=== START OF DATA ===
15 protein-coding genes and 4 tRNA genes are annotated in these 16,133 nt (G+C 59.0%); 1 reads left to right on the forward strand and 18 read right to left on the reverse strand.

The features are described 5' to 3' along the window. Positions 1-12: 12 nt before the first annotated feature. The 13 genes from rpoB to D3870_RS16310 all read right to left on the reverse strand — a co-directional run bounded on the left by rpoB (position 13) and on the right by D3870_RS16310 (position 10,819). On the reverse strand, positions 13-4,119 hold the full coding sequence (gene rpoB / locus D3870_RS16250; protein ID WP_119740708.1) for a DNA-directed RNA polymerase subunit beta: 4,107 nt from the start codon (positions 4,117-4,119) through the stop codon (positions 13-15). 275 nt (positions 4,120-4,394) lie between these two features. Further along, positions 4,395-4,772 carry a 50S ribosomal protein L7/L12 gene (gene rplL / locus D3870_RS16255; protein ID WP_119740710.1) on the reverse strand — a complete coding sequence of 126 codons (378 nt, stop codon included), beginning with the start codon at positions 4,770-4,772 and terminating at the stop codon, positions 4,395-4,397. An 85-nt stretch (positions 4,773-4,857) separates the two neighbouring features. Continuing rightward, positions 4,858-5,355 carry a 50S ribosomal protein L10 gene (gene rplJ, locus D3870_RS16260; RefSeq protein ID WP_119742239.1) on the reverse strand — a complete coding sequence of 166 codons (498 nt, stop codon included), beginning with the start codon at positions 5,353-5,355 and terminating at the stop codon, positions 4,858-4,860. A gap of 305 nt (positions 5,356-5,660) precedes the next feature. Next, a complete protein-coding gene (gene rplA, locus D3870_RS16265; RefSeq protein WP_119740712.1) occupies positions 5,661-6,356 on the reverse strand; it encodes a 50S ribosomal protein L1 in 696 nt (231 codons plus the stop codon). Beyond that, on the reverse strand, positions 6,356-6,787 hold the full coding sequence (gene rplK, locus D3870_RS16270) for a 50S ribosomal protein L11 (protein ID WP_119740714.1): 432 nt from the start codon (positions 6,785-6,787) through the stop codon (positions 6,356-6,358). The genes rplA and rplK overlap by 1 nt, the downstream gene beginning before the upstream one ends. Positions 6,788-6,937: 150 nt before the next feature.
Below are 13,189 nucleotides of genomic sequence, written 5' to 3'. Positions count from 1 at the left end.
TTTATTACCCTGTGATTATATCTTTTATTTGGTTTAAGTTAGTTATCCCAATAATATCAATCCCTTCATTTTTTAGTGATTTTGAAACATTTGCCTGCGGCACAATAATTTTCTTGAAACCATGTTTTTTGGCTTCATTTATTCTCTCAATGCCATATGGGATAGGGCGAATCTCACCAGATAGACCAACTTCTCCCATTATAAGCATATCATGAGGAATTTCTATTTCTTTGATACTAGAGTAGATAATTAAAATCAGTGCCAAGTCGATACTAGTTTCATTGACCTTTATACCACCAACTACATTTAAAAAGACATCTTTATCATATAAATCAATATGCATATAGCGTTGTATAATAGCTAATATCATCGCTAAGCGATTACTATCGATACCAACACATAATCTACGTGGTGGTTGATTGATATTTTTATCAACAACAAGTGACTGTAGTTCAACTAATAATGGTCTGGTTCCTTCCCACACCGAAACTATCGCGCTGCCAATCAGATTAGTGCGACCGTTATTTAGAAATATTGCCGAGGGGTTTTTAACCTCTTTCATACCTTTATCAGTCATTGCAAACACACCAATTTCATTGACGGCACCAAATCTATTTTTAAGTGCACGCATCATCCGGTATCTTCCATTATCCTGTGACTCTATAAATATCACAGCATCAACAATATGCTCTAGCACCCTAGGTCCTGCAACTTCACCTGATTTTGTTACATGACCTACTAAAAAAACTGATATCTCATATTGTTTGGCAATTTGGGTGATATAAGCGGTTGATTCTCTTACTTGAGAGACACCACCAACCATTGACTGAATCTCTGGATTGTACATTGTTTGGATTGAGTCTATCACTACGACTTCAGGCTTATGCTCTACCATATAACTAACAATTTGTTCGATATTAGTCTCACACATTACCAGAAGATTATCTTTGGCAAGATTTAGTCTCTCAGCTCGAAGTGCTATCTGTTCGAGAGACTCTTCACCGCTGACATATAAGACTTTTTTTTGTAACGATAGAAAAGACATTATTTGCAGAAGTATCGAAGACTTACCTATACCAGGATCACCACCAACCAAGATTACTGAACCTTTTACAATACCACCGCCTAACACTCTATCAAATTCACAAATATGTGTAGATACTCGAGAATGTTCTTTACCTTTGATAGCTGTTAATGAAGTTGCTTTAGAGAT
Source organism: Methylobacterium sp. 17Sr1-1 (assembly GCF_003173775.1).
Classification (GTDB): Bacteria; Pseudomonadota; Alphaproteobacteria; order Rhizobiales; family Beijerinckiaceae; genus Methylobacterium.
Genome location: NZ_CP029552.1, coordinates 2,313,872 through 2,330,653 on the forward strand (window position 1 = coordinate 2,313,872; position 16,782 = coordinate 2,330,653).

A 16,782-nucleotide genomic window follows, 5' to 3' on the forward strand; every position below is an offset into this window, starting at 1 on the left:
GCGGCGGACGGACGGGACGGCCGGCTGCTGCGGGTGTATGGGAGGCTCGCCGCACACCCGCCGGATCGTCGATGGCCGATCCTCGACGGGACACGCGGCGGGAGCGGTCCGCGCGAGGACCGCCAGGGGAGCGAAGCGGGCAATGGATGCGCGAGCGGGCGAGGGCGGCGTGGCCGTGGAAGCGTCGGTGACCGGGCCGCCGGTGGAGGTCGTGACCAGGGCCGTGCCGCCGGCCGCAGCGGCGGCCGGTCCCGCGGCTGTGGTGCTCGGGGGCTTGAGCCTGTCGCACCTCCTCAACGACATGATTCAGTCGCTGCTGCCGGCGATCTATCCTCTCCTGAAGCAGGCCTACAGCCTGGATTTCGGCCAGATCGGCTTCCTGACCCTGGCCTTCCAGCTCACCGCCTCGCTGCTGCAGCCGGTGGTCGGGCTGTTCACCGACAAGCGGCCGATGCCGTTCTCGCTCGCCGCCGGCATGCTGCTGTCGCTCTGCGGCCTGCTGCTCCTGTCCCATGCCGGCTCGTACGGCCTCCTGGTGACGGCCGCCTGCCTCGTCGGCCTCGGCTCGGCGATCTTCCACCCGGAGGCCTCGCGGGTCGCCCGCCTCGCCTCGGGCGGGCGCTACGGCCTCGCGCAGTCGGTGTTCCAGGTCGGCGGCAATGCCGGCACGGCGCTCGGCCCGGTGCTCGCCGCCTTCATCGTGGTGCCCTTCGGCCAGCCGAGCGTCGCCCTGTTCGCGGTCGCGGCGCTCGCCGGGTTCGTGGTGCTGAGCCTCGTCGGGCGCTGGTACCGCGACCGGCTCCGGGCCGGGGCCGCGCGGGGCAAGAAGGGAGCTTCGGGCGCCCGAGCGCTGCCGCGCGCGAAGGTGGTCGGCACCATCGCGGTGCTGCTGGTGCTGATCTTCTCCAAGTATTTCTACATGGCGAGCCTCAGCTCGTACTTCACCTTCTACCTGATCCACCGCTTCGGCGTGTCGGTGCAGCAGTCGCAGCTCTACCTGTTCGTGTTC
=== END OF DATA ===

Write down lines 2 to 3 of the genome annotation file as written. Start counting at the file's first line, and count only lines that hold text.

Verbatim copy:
The features are described 5' to 3' along the window. Positions 1-12: 12 nt before the first annotated feature. The 13 genes from rpoB to D3870_RS16310 all read right to left on the reverse strand — a co-directional run bounded on the left by rpoB (position 13) and on the right by D3870_RS16310 (position 10,819). On the reverse strand, positions 13-4,119 hold the full coding sequence (gene rpoB / locus D3870_RS16250; protein ID WP_119740708.1) for a DNA-directed RNA polymerase subunit beta: 4,107 nt from the start codon (positions 4,117-4,119) through the stop codon (positions 13-15). 275 nt (positions 4,120-4,394) lie between these two features. Further along, positions 4,395-4,772 carry a 50S ribosomal protein L7/L12 gene (gene rplL / locus D3870_RS16255; protein ID WP_119740710.1) on the reverse strand — a complete coding sequence of 126 codons (378 nt, stop codon included), beginning with the start codon at positions 4,770-4,772 and terminating at the stop codon, positions 4,395-4,397. An 85-nt stretch (positions 4,773-4,857) separates the two neighbouring features. Continuing rightward, positions 4,858-5,355 carry a 50S ribosomal protein L10 gene (gene rplJ, locus D3870_RS16260; RefSeq protein ID WP_119742239.1) on the reverse strand — a complete coding sequence of 166 codons (498 nt, stop codon included), beginning with the start codon at positions 5,353-5,355 and terminating at the stop codon, positions 4,858-4,860. A gap of 305 nt (positions 5,356-5,660) precedes the next feature. Next, a complete protein-coding gene (gene rplA, locus D3870_RS16265; RefSeq protein WP_119740712.1) occupies positions 5,661-6,356 on the reverse strand; it encodes a 50S ribosomal protein L1 in 696 nt (231 codons plus the stop codon). Beyond that, on the reverse strand, positions 6,356-6,787 hold the full coding sequence (gene rplK, locus D3870_RS16270) for a 50S ribosomal protein L11 (protein ID WP_119740714.1): 432 nt from the start codon (positions 6,785-6,787) through the stop codon (positions 6,356-6,358). The genes rplA and rplK overlap by 1 nt, the downstream gene beginning before the upstream one ends. Positions 6,788-6,937: 150 nt before the next feature.
Below are 13,189 nucleotides of genomic sequence, written 5' to 3'. Positions count from 1 at the left end.